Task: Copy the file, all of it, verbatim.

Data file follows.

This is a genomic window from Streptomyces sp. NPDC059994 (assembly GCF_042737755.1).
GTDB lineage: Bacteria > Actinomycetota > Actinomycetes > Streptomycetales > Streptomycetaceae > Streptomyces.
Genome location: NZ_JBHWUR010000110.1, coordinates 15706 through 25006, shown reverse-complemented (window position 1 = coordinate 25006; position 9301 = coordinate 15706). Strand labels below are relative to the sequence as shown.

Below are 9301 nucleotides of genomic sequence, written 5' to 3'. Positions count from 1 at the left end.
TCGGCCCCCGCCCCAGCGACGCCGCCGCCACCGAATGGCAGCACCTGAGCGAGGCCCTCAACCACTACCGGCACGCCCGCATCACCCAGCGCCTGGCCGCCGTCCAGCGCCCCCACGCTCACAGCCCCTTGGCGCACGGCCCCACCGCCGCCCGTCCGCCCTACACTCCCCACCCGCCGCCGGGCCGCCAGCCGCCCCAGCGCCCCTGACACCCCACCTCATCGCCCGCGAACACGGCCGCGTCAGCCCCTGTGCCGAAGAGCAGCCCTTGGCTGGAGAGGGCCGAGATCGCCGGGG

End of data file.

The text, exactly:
This is a genomic window from Streptomyces sp. NPDC059994 (assembly GCF_042737755.1).
GTDB lineage: Bacteria > Actinomycetota > Actinomycetes > Streptomycetales > Streptomycetaceae > Streptomyces.
Genome location: NZ_JBHWUR010000110.1, coordinates 15706 through 25006, shown reverse-complemented (window position 1 = coordinate 25006; position 9301 = coordinate 15706). Strand labels below are relative to the sequence as shown.

Below are 9301 nucleotides of genomic sequence, written 5' to 3'. Positions count from 1 at the left end.
TCGGCCCCCGCCCCAGCGACGCCGCCGCCACCGAATGGCAGCACCTGAGCGAGGCCCTCAACCACTACCGGCACGCCCGCATCACCCAGCGCCTGGCCGCCGTCCAGCGCCCCCACGCTCACAGCCCCTTGGCGCACGGCCCCACCGCCGCCCGTCCGCCCTACACTCCCCACCCGCCGCCGGGCCGCCAGCCGCCCCAGCGCCCCTGACACCCCACCTCATCGCCCGCGAACACGGCCGCGTCAGCCCCTGTGCCGAAGAGCAGCCCTTGGCTGGAGAGGGCCGAGATCGCCGGGG